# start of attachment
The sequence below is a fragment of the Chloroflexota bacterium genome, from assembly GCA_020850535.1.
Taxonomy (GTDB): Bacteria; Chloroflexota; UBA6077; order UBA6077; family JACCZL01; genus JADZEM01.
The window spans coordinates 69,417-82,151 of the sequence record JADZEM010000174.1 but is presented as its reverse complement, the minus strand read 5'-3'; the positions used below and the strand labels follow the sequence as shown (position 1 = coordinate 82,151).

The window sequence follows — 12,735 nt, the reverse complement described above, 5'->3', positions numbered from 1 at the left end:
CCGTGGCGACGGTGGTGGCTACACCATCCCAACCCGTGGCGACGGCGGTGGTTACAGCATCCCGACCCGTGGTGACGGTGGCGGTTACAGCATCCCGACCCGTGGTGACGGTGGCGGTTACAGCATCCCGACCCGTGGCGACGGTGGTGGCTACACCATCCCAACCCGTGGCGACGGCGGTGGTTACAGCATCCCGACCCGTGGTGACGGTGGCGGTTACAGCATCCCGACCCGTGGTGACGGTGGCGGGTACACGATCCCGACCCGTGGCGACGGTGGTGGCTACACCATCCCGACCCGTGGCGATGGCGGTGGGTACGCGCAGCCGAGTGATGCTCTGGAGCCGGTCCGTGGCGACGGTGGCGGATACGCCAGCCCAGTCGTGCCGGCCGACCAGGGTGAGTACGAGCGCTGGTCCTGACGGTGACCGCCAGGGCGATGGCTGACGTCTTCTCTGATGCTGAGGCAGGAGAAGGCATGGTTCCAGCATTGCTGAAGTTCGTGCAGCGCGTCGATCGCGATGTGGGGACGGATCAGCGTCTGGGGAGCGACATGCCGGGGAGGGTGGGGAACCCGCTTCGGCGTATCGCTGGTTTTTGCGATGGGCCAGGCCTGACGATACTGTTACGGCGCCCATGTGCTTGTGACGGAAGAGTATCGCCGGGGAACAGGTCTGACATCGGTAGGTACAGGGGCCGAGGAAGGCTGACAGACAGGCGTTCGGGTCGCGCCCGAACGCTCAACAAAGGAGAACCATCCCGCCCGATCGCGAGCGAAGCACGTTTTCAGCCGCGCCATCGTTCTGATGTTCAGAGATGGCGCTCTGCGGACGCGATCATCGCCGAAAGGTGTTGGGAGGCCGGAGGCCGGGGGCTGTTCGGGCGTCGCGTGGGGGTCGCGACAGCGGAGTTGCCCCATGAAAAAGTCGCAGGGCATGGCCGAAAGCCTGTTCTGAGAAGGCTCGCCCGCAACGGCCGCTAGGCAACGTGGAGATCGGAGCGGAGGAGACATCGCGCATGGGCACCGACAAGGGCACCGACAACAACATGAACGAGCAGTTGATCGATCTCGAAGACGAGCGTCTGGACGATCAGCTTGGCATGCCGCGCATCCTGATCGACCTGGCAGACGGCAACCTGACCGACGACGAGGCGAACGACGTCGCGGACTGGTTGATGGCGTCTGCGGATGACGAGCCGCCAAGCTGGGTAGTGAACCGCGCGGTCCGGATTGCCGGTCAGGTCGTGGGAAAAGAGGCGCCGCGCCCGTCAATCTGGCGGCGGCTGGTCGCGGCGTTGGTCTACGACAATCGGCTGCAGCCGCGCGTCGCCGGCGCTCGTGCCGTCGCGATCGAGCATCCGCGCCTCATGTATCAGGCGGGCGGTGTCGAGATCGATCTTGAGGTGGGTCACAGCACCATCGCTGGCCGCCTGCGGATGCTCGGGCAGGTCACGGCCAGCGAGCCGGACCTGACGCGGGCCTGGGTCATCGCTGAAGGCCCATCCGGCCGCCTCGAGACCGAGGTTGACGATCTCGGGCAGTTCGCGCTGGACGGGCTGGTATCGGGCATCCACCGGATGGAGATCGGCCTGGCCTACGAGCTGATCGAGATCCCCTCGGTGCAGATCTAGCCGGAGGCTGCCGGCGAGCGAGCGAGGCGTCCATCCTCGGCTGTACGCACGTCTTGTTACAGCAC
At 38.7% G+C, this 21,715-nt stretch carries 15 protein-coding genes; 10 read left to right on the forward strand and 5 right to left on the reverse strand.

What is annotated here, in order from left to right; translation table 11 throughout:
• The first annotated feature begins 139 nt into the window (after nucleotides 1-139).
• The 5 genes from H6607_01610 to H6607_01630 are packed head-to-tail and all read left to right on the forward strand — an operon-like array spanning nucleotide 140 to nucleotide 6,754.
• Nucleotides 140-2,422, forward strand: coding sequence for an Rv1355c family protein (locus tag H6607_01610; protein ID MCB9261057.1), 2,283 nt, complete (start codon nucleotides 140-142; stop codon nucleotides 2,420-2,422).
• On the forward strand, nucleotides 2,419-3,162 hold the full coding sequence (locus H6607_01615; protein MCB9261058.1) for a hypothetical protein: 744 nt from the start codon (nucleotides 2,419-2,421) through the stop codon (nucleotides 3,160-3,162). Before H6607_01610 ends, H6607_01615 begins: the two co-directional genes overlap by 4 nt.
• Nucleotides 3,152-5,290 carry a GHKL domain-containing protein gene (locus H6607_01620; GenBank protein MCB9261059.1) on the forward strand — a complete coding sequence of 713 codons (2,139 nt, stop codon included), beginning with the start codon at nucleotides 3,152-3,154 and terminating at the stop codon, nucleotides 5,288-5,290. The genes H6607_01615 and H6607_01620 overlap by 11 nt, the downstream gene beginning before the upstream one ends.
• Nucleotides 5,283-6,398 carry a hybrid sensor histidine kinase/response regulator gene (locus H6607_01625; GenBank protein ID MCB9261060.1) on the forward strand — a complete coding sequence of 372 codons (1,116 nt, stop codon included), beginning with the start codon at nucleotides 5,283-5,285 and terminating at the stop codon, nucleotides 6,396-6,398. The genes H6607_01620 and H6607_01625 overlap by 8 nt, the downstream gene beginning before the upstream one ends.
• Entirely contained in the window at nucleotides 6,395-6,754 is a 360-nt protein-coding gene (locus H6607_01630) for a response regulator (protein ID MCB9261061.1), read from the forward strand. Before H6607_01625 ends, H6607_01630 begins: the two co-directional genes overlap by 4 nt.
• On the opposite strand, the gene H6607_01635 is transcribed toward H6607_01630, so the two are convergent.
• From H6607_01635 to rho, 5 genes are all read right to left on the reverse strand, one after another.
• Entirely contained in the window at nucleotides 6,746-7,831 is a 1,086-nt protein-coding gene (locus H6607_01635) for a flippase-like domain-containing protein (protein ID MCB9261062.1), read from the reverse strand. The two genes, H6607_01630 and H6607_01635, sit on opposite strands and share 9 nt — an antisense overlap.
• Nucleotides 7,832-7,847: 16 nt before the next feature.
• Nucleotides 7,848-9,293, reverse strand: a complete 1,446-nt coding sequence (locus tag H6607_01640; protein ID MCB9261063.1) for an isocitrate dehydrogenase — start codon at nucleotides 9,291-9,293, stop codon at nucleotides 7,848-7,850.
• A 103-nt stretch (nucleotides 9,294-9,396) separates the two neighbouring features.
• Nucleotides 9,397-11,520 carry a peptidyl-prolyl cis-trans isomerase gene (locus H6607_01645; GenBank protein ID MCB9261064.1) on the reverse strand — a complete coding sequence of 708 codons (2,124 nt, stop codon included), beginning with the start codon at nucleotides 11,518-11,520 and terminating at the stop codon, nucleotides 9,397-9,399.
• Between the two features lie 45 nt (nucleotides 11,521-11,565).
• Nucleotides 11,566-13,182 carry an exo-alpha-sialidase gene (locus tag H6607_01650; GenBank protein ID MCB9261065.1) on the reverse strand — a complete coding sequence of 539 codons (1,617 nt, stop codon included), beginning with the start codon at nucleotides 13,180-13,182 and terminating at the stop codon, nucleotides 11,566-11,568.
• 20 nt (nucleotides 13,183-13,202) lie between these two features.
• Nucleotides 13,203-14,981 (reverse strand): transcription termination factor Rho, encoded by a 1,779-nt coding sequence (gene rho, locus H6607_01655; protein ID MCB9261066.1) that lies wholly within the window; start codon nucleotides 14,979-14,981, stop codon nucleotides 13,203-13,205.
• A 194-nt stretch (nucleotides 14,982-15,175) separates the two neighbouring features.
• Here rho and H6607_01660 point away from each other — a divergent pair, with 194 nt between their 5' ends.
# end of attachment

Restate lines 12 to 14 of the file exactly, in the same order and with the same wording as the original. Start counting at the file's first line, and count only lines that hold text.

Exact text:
• Nucleotides 3,152-5,290 carry a GHKL domain-containing protein gene (locus H6607_01620; GenBank protein MCB9261059.1) on the forward strand — a complete coding sequence of 713 codons (2,139 nt, stop codon included), beginning with the start codon at nucleotides 3,152-3,154 and terminating at the stop codon, nucleotides 5,288-5,290. The genes H6607_01615 and H6607_01620 overlap by 11 nt, the downstream gene beginning before the upstream one ends.
• Nucleotides 5,283-6,398 carry a hybrid sensor histidine kinase/response regulator gene (locus H6607_01625; GenBank protein ID MCB9261060.1) on the forward strand — a complete coding sequence of 372 codons (1,116 nt, stop codon included), beginning with the start codon at nucleotides 5,283-5,285 and terminating at the stop codon, nucleotides 6,396-6,398. The genes H6607_01620 and H6607_01625 overlap by 8 nt, the downstream gene beginning before the upstream one ends.
• Entirely contained in the window at nucleotides 6,395-6,754 is a 360-nt protein-coding gene (locus H6607_01630) for a response regulator (protein ID MCB9261061.1), read from the forward strand. Before H6607_01625 ends, H6607_01630 begins: the two co-directional genes overlap by 4 nt.